Last August in our Atom N550 article, we hinted that Intel will release their next generation Atom platform in mid-2011. As we mentioned in that article, the codename for this platform is “Cedar Trail”, and today we have some further details to share. Cedar Trail (and the Cedarview-D processors) won’t quite make it out in mid-2011 as we previously reported; they are now slated for a Q4 2011 release.

The CPU and GPU are a single die based on Intel's 32nm technology. The smaller process allows Intel to boost the clock speeds while keeping TDP the same or even lowering it. Cedar Trail will continue to use the same NM10 chipset as its predecessor, with two models at its introduction. The following table summarizes the current and near-future Intel Atom lineup.

Intel’s Atom Lineup
Model D410 D510 D425 D525 D2500 D2700
Core/Thread Count 1/2 2/4 1/2 2/4 2/2 2/4
Frequency (GHz) 1.66 1.66 1.83 1.83 1.86 2.13
L2 Cache (KB) 512 1024 512 1024 1024 1024
RAM Type DDR2 DDR2 DDR2/3 DDR2/3 DDR3 DDR3
TDP (W) 10 13 10 13 10 10
GPU Type DX9 DX9 DX9 DX9 DX10.1 DX10.1

The core architecture remains unchanged, so CPU performance should be the same as previous Atom processors, only with higher clock speeds. We won’t see a new Atom architecture until mid- to late-2012. Interesting to note is that no single-core Atom CPUs are listed at present, so both Pineview-D processors are dual-core, only the D2500 disables Hyper-Threading support. It should be a decent upgrade from the previous single-core + HTT D425, but overall CPU performance will end up lower than the D525 in situations that can leverage four threads. The D2700 on the other hand is a straight 16% clock speed increase over the D525. We’ll have to see how that translates into real-world application performance when the chips arrive.

The roadmap also indicates the possibility of a marginal update to Intel’s existing Pine Trail lineup in Q3 2011. If that happens, it will likely consist of 2.0GHz single-core and dual-core Atom chips, but without the GPU upgrades will continue to struggle with video content.

The most interesting bit of information is probably the IGP, where we unfortunately have only vague details for now. Cedar Trail will feature full support for DirectX 10.1 and HD decoding (MPEG2, VC1, AVC, and H.264) with Blu-Ray 2.0 support. The display options have also been greatly improved, including HDMI 1.3a, DisplayPort 1.1, eDP (embedded DisplayPort), LVDS, and VGA. The IGP will also be able to drive up to two displays. A block diagram indicates that Intel is adding a “Media” functional unit to the chip, but that’s likely just a part of the IGP.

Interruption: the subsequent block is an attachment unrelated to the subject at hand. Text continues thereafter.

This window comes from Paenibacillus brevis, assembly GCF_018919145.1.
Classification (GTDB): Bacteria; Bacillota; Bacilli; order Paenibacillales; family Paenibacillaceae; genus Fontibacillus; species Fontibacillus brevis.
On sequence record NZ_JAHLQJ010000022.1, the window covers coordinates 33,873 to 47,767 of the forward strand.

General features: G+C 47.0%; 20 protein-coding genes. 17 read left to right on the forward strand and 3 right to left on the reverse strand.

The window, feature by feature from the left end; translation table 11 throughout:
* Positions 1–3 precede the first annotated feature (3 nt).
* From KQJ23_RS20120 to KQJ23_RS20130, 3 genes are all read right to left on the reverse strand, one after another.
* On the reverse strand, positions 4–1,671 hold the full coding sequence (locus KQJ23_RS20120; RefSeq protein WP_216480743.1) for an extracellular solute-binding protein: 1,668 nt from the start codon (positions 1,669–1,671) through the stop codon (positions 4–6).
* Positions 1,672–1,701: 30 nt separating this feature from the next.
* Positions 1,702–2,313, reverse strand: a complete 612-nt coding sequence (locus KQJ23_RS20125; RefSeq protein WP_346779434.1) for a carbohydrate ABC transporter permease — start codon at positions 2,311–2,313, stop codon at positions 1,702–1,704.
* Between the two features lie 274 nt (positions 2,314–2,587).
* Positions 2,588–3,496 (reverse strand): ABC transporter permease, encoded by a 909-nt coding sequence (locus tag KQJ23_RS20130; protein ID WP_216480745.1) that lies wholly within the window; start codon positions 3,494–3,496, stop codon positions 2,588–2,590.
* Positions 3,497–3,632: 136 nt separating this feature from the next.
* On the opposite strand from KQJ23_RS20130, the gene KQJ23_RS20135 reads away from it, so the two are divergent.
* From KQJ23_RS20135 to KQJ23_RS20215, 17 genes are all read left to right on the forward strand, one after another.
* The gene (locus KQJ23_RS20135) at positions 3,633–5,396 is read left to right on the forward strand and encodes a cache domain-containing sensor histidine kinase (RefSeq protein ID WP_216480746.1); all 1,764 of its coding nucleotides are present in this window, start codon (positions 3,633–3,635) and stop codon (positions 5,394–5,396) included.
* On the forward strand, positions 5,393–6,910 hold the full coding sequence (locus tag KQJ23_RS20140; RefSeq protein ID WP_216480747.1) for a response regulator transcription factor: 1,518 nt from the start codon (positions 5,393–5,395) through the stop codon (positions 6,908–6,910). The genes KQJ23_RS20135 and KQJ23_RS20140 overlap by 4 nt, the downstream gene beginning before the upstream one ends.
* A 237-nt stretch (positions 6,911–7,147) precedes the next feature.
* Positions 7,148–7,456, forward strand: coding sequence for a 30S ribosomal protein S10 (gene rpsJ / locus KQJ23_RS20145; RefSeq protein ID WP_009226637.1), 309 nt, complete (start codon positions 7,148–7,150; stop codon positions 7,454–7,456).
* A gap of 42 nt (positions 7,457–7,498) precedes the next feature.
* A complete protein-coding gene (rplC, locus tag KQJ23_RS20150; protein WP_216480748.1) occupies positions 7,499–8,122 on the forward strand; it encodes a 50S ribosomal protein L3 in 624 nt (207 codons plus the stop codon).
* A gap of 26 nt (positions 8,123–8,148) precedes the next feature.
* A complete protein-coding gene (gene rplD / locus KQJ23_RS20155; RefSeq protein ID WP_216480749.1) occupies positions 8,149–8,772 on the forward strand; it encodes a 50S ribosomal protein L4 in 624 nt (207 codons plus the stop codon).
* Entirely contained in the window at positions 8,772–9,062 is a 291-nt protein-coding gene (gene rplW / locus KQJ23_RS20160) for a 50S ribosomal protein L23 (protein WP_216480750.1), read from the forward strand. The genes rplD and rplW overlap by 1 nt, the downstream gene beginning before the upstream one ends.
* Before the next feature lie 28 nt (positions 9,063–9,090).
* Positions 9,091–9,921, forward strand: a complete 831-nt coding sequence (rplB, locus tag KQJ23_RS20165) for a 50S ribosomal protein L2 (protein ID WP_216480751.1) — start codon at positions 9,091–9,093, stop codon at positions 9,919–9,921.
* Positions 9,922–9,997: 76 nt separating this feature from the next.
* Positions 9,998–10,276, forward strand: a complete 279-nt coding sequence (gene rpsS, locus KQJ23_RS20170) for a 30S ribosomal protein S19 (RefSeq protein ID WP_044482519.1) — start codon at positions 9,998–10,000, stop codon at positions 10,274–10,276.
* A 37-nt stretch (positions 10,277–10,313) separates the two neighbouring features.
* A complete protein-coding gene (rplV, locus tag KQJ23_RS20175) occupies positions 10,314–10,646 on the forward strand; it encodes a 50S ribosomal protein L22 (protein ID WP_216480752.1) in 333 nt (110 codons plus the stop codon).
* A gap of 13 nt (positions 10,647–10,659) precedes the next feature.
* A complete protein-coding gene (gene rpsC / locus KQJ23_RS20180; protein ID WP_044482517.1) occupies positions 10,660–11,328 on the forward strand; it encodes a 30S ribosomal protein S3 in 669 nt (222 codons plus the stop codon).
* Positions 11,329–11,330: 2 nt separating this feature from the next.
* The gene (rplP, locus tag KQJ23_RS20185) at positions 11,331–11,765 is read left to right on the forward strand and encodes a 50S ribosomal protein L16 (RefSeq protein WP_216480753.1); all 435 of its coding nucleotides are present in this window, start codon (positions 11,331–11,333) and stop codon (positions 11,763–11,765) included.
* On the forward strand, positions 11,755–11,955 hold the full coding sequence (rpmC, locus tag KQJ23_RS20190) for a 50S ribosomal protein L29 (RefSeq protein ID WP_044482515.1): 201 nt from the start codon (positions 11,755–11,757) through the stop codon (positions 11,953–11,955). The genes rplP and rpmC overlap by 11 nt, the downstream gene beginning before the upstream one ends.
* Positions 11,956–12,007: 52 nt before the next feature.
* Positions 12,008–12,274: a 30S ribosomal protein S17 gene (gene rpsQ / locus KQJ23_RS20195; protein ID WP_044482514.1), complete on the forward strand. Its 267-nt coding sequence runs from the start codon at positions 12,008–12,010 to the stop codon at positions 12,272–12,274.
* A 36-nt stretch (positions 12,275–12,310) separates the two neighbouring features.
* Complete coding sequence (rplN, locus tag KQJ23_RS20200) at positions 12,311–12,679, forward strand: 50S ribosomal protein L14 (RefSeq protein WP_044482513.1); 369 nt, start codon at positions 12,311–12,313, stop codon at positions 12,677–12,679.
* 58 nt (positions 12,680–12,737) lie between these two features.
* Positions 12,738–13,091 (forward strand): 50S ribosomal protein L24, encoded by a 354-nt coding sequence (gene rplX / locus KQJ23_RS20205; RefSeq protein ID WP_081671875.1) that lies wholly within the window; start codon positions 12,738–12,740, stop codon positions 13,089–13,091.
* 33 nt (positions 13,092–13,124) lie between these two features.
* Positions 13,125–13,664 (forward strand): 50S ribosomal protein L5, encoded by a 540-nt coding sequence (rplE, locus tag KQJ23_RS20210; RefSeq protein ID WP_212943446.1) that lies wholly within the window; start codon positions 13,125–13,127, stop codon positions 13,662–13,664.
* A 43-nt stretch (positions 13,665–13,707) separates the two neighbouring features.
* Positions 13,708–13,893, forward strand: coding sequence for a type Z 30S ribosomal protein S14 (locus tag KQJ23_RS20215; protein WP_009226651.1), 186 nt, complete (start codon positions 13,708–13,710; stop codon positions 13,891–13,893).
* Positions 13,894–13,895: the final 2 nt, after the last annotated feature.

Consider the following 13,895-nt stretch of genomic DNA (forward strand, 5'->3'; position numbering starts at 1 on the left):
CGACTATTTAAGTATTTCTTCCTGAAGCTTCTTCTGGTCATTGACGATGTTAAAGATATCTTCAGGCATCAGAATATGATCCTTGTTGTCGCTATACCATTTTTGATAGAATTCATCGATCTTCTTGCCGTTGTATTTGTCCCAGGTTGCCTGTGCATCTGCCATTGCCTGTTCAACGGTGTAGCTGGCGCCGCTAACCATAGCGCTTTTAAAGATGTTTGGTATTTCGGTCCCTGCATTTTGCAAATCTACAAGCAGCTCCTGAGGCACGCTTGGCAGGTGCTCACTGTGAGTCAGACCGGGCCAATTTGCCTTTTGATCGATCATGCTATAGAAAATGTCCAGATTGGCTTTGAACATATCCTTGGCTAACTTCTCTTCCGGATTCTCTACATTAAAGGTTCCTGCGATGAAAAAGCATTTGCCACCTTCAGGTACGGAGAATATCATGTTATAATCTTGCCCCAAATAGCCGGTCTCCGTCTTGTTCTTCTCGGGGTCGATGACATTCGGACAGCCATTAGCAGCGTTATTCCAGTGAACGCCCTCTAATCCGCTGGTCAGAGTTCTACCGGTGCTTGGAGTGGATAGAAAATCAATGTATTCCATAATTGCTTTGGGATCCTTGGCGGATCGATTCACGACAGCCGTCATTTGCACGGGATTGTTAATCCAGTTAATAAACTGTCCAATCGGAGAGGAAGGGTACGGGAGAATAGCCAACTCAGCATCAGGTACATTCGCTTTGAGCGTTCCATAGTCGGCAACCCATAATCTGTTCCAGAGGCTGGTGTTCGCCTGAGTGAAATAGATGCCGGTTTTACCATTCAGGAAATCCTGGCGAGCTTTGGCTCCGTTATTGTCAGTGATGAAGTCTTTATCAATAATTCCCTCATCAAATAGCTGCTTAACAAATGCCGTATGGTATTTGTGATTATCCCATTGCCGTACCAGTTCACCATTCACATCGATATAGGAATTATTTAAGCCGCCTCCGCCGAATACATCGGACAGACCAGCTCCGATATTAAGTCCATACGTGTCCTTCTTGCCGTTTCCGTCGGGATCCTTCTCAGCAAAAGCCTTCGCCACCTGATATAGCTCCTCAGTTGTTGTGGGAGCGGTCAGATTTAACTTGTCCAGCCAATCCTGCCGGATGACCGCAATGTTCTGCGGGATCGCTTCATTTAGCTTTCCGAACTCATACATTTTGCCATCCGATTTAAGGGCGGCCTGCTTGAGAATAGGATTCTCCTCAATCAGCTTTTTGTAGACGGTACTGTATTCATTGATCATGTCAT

There is no word about the IGP architecture, clock speeds, or supported resolutions. Presumably it will use a cut down version of Arrandale’s HD Graphics, possibly with a lower EU count (e.g. 6 EUs instead of 12). Regardless, the IGP will be a big step up from GMA 3150 with lots of new features. Most importantly, it finally solves the issue of HD video playback support. Overall performance is still a bit of a mystery, so we cannot give any concrete numbers, but we still have enough to get started.

The big question is going to be how these new Atoms stack up against AMD’s Brazos. The AMD E-350 beat the D510 quite easily, which is the same chip as D525 but with a 166MHz (8%) lower clock speed. Outside of the GPU improvements, the D2700 should only be around 16% faster than D525, which means the E-350 might come in slower in certain CPU tests. However, single-threaded performance is still likely to be faster on E-350—we’d estimate up to a 25% lead in some use cases. Since heavily threaded workloads are not the domain of Atom (or Brazos), it looks as though the E-350 will continue to be very competitive. The E-350 does have a higher 18W TDP, which does work against it somewhat, but it turned out to do much better in our energy efficient tests. Power will be a far bigger concern on laptops and netbooks, however, so we won’t worry much about that aspect for now.

The other point of comparison is in the graphics arena. The E-350’sRadeon HD 6310 IGP is a powerhouse. It’s about as fast as the Intel HD 2000 found in some of the Sandy Bridge CPUs. Unless Cedar Trail’s IGP uses HD 2000 rather than Arrandale’s HD Graphics, it will still be behind AMD’s offerings. As we’ve noted elsewhere, however, gaming on either platform is so heavily CPU-limited that you’ll want to stick with older titles. Since we know very little about the IGP in Cedar Trail, it’s hard to draw any firm conclusions, and driver quality is still a point of contention. At least Atom is finally getting an upgrade from the stone-age GMA 950/3150 era, which will hopefully enable HD streaming video.

Ultimately, Cedar Trail continues from where the Pine Trail left us, meaning that it will be targeted at sub-$300 netbooks, although it is possible that the D2700 could find its way into ~$400 laptops/netbooks as well. Like previous generations, these new Atoms are intended for basic computing tasks, such as web browsing, email, and instant messaging. Intel doesn’t want to take away sales from their more capable platforms, so for example the Celeron B810 should be at least three times faster than D2700 for only about $75 more (including a basic motherboard). Intel also continues to suggest 1GB of RAM for Atom setups, and as long as nettop and netbook vendors adhere to that recommendation Atom will underwhelm.

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  • Guspaz - Friday, April 29, 2011 - link

    These things have pretty similar performance and power usage to the first Atom chips released *three years* ago. High clocked dual core Cortex A9 chips are already more performant than Atom chips, and at significantly lower power levels to boot. If this is the best Intel can do after three years, ARM is going to swallow the Atom's entire marketshare in one gulp. Reply